Oftentimes, when a resident reports their home has no heat, inspectors will give property owners 48 hours to address the problem, said Caitlin Bowling, a spokesperson for the city’s department of codes and regulations.

City records show that at least four owners fixed the heat within that time frame. This week, Bowling said all the issues reported were resolved.

KyCIR tried to reach more than a dozen property owners listed in the inspectors’ case files. None immediately returned a request for comment. Nearly half of the property owners listed in the case files are from out-of-state.

Housing is a key topic in Louisville, a city that needs about 31,400 more homes to meet demand. Louisville Mayor Craig Greenberg’s promise to increase the city’s stock of available housing is a key element of his administration. State legislators are also focusing on the issue, with bills to build more “middle housing,” debates about income-based discrimination, and a proposed rewrite of the Uniform Residential Landlord Tenant Agreement — the sweeping state law that sets the standards for rental properties in Louisville.

Housing experts, community advocates and local legislators told KyCIR that many residents don’t trust city inspectors to address issues in rental housing. Without that oversight, they fear the city’s already troubling housing shortage could be exacerbated.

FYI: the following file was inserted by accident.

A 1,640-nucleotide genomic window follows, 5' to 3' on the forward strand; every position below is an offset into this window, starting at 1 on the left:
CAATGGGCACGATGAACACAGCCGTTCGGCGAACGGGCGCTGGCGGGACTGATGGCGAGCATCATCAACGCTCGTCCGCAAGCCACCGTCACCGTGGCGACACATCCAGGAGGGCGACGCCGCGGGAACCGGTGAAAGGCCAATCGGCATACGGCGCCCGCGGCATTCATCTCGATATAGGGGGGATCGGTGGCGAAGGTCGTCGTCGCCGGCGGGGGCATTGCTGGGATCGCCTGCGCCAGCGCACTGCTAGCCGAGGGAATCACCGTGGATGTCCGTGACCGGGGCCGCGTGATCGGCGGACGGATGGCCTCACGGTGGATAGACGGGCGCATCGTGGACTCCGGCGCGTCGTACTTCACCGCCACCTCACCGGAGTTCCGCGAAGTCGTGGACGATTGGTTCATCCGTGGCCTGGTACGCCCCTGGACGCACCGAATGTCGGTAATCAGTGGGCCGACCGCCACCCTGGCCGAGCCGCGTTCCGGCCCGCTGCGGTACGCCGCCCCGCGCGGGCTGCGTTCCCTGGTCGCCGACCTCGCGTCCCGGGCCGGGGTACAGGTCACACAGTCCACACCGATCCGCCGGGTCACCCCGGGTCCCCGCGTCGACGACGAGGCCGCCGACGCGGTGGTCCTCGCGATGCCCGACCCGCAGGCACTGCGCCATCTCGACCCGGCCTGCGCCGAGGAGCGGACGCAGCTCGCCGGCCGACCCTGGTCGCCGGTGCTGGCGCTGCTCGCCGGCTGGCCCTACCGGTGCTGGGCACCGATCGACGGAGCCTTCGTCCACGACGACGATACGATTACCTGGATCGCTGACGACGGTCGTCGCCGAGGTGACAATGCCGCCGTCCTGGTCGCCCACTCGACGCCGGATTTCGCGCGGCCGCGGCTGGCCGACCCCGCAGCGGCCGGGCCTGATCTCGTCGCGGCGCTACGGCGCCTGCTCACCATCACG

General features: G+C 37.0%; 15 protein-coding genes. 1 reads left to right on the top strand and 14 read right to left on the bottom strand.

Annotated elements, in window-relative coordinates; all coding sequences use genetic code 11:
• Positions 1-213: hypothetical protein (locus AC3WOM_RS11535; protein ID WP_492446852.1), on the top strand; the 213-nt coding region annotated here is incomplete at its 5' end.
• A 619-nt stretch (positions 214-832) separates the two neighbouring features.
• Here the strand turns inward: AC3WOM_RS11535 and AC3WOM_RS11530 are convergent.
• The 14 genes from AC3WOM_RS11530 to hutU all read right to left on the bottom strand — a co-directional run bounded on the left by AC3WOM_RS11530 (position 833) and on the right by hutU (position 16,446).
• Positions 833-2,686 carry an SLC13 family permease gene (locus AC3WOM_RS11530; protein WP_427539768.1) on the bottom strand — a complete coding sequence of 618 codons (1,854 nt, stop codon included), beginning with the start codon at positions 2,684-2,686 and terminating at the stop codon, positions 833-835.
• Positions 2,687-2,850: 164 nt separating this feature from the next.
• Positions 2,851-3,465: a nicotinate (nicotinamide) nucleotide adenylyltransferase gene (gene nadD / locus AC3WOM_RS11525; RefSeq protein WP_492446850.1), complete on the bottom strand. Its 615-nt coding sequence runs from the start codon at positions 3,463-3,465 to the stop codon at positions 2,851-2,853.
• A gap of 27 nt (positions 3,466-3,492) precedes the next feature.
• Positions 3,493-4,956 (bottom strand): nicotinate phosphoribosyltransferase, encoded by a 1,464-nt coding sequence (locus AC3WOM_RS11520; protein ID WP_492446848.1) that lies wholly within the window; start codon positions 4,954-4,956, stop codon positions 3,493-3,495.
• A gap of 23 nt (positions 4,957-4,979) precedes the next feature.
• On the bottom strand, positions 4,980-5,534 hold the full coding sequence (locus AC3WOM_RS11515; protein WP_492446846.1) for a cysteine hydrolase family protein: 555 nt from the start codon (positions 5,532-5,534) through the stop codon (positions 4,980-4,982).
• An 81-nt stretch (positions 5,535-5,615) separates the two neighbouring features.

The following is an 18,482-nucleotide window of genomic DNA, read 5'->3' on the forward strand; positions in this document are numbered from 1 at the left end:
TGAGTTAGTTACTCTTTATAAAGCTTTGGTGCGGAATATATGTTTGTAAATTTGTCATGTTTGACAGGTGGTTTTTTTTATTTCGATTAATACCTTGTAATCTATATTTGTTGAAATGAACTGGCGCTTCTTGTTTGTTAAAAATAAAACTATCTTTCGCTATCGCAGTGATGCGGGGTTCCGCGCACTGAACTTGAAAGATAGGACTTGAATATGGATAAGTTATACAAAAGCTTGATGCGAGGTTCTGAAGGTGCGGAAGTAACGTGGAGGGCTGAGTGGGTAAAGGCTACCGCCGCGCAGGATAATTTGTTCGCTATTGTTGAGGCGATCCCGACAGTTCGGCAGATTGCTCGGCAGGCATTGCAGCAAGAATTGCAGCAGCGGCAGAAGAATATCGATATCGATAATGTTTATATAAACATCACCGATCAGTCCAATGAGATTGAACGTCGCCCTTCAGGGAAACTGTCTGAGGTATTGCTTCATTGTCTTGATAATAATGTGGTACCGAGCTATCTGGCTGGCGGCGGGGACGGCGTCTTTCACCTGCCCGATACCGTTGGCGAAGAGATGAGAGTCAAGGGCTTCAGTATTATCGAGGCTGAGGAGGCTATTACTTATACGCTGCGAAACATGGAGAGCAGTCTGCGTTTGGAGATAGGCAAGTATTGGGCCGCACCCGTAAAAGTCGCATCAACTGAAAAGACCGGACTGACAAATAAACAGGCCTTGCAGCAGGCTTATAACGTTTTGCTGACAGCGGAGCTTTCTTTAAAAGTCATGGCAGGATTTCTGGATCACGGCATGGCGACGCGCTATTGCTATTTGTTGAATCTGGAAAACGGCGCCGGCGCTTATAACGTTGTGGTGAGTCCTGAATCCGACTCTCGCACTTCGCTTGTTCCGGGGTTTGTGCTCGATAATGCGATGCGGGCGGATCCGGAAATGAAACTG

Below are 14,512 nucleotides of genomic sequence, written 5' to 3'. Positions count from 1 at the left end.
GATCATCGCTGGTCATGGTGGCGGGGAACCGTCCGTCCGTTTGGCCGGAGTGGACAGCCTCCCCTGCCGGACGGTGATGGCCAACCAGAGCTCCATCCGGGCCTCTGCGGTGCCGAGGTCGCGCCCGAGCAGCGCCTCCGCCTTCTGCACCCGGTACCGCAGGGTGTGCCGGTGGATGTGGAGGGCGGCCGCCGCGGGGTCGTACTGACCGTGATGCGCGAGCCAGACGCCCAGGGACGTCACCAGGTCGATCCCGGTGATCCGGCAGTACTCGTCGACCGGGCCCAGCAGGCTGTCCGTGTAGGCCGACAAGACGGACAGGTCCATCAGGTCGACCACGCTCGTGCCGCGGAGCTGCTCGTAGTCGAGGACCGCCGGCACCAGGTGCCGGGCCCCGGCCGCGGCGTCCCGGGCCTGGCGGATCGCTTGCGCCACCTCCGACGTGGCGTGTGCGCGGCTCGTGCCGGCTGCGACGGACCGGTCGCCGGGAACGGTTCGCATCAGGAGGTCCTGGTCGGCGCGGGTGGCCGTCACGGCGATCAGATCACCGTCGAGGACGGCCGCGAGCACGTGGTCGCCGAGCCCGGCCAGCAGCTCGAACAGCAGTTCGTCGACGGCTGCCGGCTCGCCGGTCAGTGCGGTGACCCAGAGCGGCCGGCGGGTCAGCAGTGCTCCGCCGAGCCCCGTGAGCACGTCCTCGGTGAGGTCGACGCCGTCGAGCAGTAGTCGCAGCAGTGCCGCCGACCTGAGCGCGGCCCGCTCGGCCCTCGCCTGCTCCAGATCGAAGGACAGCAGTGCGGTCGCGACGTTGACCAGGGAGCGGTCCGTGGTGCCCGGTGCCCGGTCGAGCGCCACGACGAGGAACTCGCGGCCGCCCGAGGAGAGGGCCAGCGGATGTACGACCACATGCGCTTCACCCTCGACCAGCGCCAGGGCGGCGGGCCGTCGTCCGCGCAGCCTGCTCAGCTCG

Lyndon Pryor, president and CEO of the Louisville Urban League, said humane living conditions are a critically important element of housing.

“Landlords should be providing as they are required to do by law, and anyone who is not doing that should face consequences,” Pryor said.

He’s heard from people that come to the Louisville Urban League for assistance that city inspectors don’t consistently or effectively help. He wonders: does the city’s process protect renters?

“I don't know that there are a lot of people who feel confident or comfortable with the timetable or the sense of urgency by the city or anyone else to come to their aid when they are truly being harmed by poor management of a landlord,” Pryor said.

Louisville Metro Council Member Barbara Shanklin, a District 2 Democrat, said she’s long heard complaints from residents about city inspectors not doing enough to remedy issues with properties.